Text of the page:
No matter how far you run, you can't escape your tattoos, which can be a problem if you have the kind of tattoos Tetsu has in 1965's Tattooed Life (刺青一代)
. An uncommonly straightforward yakuza film from Seijun Suzuki, it keeps the experimental flourishes to a minimum. But there's plenty of Suzuki's unique voice and style to make this tale of two brothers trying to escape their past very effective.
Tetsu (Hideki Takahashi) and his younger brother, Kenji (Kotobuki Hananomoto), work for a prominent yakuza family until the events that open the film. After Tetsu executes a hit for one prominent member of the family, that same boss decides to have Tetsu killed to cover his tracks. Things go wrong when Kenji steps in and kills that boss and his henchmen, so the brothers are forced to flee.
Like a lot of criminals who are trying to disappear when this film is set (1926), the brothers decide to make for Manchuria but after they're hustled out of their boat fare by a weird, boisterous man in an linen suit, they apply for work in a mine. Ironically, their own suits make them look too high class for the likes of the mine foreman and they're refused employment until the boss's sweet young sister-in-law, Midori (Masako Izumi), takes a liking to them and puts in a good word.
Tetsu and Midori are both attractive--Takahashi having the perfect striking, angular eyebrows for a young yakuza and Izumi is adorably earnest with her sexuality. In an effort to hide his tattoos, Tetsu never removes his shirt in front of anyone and Midori takes it as a perfect pretext to ask him to undress. She explains it's naturally because she wants the bragging rights to be the first one to see what's under his collarless white shirt, but she likely misunderstands why the request makes him so deeply flustered.
Kenji, meanwhile, wants to see Midori's older sister, Masayo (Hiroko Ito), the boss' wife, naked. He's certainly the most unusual character in the film--a shy and artistic youth, his brother, after beating up some of the miners for mocking Kenji's nude drawings, angrily explains the young man is different from the rest of them. The moralists of to-day's Internet age might join the miners in sniggering at the boy who seems awe struck at his first sight of the older woman when she loses one of her shoes at the creek where he's bathing.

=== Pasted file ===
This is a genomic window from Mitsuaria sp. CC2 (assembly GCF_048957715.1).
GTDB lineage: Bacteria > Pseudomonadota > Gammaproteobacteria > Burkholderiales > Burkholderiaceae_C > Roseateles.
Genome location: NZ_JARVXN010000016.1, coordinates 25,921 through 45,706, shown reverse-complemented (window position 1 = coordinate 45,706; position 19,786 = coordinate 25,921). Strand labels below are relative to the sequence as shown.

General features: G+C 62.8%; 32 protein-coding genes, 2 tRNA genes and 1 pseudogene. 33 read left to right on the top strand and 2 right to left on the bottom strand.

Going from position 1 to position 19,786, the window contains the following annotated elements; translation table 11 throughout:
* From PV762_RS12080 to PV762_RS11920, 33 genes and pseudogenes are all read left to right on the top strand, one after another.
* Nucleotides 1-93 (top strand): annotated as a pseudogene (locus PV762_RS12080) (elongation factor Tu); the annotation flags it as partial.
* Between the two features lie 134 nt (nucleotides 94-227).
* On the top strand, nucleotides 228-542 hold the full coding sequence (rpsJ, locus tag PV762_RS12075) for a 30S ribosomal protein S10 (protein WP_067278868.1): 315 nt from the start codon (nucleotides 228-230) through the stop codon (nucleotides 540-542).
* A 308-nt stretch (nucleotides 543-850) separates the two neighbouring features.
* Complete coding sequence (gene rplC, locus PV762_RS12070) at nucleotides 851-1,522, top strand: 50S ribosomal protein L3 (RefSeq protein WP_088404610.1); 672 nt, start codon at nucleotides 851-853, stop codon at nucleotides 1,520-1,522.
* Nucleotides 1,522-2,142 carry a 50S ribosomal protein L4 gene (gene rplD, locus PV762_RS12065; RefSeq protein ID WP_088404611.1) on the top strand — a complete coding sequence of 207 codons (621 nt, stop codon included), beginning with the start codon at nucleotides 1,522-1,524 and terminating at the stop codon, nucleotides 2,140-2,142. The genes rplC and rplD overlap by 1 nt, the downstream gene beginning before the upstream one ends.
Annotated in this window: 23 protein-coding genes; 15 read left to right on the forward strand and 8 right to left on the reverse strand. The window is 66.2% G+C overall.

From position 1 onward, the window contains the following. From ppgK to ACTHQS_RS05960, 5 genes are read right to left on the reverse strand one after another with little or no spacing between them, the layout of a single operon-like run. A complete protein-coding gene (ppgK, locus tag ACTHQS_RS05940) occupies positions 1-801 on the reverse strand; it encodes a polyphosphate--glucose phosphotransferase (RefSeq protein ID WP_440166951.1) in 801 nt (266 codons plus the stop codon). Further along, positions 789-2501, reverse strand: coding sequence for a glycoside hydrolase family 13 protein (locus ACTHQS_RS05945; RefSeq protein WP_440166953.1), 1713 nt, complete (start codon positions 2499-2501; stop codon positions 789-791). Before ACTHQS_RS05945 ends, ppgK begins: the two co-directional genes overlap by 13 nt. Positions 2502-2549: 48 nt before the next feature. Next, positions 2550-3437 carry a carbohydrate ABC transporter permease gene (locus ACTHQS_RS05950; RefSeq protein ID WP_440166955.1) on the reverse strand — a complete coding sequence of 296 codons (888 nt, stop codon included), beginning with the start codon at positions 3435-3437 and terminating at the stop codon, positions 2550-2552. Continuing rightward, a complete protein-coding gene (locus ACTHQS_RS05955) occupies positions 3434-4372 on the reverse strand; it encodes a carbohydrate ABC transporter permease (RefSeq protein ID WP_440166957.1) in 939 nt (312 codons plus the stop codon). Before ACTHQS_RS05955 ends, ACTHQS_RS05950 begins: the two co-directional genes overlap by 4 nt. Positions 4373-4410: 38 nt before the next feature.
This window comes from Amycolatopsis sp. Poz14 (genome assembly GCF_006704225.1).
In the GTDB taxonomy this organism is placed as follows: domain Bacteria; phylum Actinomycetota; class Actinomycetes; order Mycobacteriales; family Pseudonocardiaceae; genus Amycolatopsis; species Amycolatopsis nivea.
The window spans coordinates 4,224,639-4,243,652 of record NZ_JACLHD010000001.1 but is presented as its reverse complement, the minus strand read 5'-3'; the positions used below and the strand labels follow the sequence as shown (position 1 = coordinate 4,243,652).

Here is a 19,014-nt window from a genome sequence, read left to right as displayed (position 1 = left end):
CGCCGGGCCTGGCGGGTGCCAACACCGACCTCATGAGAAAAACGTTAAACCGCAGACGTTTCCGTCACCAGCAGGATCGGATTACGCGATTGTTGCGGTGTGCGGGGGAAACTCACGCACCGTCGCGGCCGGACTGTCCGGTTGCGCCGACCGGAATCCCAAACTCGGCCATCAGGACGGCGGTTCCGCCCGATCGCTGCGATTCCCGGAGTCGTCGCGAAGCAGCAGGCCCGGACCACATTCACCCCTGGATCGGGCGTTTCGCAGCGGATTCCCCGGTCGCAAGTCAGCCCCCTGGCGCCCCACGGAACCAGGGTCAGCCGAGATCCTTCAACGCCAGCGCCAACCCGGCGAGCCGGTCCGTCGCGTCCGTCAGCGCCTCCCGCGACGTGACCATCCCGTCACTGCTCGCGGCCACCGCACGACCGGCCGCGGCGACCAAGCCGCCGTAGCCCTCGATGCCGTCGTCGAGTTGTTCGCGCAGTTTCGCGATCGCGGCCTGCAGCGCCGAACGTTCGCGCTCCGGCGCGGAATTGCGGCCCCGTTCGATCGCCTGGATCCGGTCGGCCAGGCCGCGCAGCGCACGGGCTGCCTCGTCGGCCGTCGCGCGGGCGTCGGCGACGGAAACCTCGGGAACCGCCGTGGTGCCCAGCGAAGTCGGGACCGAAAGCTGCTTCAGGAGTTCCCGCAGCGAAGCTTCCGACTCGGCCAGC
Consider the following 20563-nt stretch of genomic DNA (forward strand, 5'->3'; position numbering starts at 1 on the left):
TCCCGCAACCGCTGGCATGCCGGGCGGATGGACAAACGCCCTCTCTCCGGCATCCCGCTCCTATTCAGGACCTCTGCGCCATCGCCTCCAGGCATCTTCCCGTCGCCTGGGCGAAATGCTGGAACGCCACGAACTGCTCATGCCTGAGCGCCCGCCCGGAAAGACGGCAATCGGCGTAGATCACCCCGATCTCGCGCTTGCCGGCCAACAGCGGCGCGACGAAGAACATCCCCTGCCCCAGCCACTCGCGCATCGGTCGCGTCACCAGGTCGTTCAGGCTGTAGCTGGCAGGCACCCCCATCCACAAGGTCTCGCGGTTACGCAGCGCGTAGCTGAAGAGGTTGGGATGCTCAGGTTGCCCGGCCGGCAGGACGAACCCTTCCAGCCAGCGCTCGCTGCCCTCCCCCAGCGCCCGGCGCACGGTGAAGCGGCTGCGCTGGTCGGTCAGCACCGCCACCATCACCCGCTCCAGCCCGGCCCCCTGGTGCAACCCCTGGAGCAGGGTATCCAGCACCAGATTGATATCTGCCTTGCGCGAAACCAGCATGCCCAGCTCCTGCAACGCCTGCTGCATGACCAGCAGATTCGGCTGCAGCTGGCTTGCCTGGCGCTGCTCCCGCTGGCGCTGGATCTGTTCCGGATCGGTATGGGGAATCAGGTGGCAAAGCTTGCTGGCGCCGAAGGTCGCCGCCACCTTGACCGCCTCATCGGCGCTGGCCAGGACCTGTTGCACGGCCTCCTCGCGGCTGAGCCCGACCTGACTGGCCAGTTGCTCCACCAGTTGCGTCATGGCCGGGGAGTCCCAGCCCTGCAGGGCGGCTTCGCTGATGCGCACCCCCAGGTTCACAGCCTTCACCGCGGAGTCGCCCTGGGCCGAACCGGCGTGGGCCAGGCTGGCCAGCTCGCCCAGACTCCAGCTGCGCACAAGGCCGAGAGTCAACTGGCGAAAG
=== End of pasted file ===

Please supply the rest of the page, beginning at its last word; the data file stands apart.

He pleads to her for permission to sculpt her and to see her naked. Later, Kenji asks Tetsu if he has any memories of their mother who died when Kenji was an infant. There's some suggestion that his passion for an artistic study of an older woman's body is somehow related to this and there's some ambiguity how much of his spiritual feelings are mixed in this as well as in his sexual urges. The film never presents him with disgust or mockery, though, but as a strange innocent, one of several that Tetsu is eventually called upon to protect or avenge.
The finale is an extended action sequence, one of the best I've seen in a Suzuki film, that ought to rank high on the list of anyone who appreciates Japanese sword play in film. And you know it's coming, too, thanks to one of Suzuki's better cinematic ideas. When the light seems to go out and Tetsu, with his back to us, stands and his outer robe falls away to reveal a blue and white one that stands out against the darkness, and he starts to walk, you know a lot of people are going to die.